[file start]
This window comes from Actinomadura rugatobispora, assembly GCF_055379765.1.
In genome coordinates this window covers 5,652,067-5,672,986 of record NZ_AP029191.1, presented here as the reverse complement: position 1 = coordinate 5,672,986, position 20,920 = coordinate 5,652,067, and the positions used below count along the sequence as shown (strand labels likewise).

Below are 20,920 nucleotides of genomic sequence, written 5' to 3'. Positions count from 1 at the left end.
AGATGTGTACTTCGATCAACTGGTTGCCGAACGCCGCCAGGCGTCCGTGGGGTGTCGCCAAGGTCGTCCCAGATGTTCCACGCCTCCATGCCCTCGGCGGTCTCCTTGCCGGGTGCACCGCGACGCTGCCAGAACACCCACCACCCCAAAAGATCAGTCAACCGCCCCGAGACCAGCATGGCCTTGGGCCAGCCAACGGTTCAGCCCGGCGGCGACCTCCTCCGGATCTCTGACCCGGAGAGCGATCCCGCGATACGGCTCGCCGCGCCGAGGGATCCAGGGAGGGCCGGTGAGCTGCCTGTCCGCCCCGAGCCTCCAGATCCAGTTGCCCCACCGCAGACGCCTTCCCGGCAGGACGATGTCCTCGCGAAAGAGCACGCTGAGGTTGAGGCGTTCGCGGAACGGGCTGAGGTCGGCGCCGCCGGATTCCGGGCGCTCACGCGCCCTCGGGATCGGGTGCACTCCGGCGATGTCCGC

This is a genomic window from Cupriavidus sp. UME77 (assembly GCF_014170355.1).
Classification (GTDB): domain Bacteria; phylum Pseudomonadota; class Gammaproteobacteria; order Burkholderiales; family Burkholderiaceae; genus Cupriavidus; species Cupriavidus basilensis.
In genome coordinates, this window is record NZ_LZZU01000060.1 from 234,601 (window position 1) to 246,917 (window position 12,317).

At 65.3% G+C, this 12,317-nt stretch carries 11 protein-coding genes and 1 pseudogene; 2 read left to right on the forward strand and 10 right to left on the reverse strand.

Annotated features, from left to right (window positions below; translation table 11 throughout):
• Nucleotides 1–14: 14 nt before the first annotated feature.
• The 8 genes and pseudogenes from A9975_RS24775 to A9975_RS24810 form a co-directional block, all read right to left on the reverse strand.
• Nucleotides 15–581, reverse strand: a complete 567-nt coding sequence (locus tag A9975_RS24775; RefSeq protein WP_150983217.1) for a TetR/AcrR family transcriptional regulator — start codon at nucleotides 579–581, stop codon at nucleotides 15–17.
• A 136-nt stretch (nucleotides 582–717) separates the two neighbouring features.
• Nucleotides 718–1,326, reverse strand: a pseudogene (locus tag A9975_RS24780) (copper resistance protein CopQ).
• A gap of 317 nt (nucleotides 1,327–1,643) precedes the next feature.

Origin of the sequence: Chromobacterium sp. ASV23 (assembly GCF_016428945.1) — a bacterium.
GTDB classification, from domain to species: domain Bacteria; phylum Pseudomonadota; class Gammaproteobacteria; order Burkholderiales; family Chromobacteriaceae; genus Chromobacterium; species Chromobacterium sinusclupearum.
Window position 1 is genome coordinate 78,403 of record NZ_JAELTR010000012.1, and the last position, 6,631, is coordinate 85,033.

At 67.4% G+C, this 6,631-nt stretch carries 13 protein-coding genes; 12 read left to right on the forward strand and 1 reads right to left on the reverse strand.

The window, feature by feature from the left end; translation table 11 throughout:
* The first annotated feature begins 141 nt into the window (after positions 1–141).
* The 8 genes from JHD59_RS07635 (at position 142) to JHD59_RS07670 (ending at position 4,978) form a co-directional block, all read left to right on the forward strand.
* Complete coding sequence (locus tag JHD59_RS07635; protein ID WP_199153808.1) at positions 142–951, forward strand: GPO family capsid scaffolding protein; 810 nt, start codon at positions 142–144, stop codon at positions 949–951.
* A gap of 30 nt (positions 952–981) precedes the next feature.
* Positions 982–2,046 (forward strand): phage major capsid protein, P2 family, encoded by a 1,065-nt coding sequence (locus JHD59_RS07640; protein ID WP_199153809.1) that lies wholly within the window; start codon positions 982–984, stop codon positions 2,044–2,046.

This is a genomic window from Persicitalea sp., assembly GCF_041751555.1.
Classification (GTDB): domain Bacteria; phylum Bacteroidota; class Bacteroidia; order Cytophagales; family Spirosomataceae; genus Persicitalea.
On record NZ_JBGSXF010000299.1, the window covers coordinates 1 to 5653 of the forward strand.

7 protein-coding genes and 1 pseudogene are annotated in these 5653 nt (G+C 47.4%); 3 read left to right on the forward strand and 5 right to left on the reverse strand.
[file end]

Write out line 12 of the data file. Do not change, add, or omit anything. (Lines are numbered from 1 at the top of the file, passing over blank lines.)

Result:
• Nucleotides 15–581, reverse strand: a complete 567-nt coding sequence (locus tag A9975_RS24775; RefSeq protein WP_150983217.1) for a TetR/AcrR family transcriptional regulator — start codon at nucleotides 579–581, stop codon at nucleotides 15–17.